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Women now make up at least half if not more of the workforce, so why do they still face discrimination on the clock? From the initial interview to breaking the glass ceiling, females still face significant hurdles to equality.

Workplace Discrimination

While laws protect people from discrimination based on their gender, ideals don’t always translate into practice. Women continue to earn less than their male counterparts, and the ranks of top management still primarily consist of men. In order to address workforce gender disparity, it’s important to learn more about it. What problems persist for women in the workplace, and how can society and individuals address them?

The Ongoing Problem of Workplace Discrimination 

You can see the ongoing problem of gender discrimination in the workplace by taking a look at who occupies the corner office. Despite decades of various legislative measures to promote equality, women still make up only 5% of the CEOs on the Fortune 500 list.

Females in leadership roles matter because they bring a unique perspective to the workforce. They are more likely to address the needs of the women they supervise, be it through implementing more flextime options for working parents or generous family leave packages.

Women need leaders who respect their needs because they still earn less money than their male counterparts, which gives them less financial freedom.

Women need leaders who respect their needs because they still earn less money than their male counterparts, which gives them less financial freedom. As of the second quarter of 2019, women make only 81.4% of what their male colleagues do, and that's if they don’t fall into a second minority group. African-American women earn only 62.5% of what a male makes, and Hispanic women only 54.4%.

Workplace discrimination against women starts at the job interview. The Pregnancy Discrimination Act amendment to Title VII of the Civil Rights Act of 1964 prohibits discrimination against pregnant women. However, if someone arrives at an interview visibly pregnant, nothing stops the hiring manager from thinking, “Is she going to leave when she gives birth? Will she return?” Plus, decision-makers can always notate other reasons for selecting a different candidate.

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While both men and women can experience gender discrimination, women face it in much higher numbers. In 2019, men filed 16.8% of all sexual harassment claims, while women made up the remainder. Unfortunately, this figure only includes those with the courage to come forward. Many others suffer in silence, sometimes leaving positions or fearing the impact on their careers if they file a suit. While retaliation is illegal, legal proceedings remain a matter of public record.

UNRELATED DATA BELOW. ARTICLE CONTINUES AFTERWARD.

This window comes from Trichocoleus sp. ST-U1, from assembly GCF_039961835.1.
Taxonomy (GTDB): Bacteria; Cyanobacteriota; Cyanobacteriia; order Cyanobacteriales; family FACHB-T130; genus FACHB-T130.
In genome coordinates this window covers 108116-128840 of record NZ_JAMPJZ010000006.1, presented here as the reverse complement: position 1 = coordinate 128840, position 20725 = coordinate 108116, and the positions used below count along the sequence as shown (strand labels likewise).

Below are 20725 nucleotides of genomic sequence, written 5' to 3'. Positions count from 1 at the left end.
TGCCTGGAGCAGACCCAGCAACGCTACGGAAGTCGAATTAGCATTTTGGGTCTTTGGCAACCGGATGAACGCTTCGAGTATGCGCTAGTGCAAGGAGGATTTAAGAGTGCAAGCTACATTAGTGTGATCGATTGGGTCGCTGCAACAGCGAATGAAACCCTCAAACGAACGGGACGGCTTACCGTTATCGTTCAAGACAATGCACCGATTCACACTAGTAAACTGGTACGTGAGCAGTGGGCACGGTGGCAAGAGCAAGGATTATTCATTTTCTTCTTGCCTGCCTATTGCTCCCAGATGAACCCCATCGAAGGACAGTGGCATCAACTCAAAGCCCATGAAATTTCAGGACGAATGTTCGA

How Women Can Fight Workplace Discrimination 

One thing women can do to reduce discrimination is to research potential employers carefully. Sites such as Fairygodboss offer lists of top employers for women based on reports from former and current employees. High rankers include Pariveda Solutions, Quicken Loans Inc. and Boston Scientific. They can also peruse public records to investigate whether former staff members filed harassment lawsuits. A single incident may indicate a bad apple who has since left, but multiple accounts should give applicants pause.

If you experience discrimination in your current role, your first stop should be the HR department. Some organizations allow you to fill out anonymous reports if you fear retaliation. However, your representative might have additional questions. If you are fortunate enough to belong to a union, they will understand women's rights in the workplace and can offer assistance.

If you can’t get satisfaction through your company, you can file a suit through your state board or the Equal Employment Opportunity Commission. You must act quickly, though, which is challenging when emotions run high. You need to obey the 180-day statute of limitations or risk losing your right to recompense.

What Society Should Do About Gender Discrimination

Society as a whole can do more to end discrimination against women in the workplace. One measure that would make an enormous difference would be the federal implementation of a nationwide family leave policy — similar to many European countries. This action would protect women who still do the majority of childcare, as well as provide guidelines for companies to follow.

Additionally, media outlets can highlight women in leadership roles and encourage more females to enter traditionally male-dominated fields, such as STEM. Individual companies can implement flextime arrangements to help working parents of both genders. They can also compete for top talent by offering generous benefits packages that cover workers’ families and include amenities like onsite daycare centers.

Ending Gender Discrimination and Protecting Women’s Rights in the Workplace

In 2020, gender discrimination in the workplace shouldn’t exist — but it does. As supporters of equal rights, we need to protect those rights, and, in doing so, stand up for all females until society achieves true equality.

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Alyssa Abel

Alyssa Abel is an education and career writer who focuses on emerging methodologies, effective learning and equitable practices. Read more of her work on her blog, Syllabusy.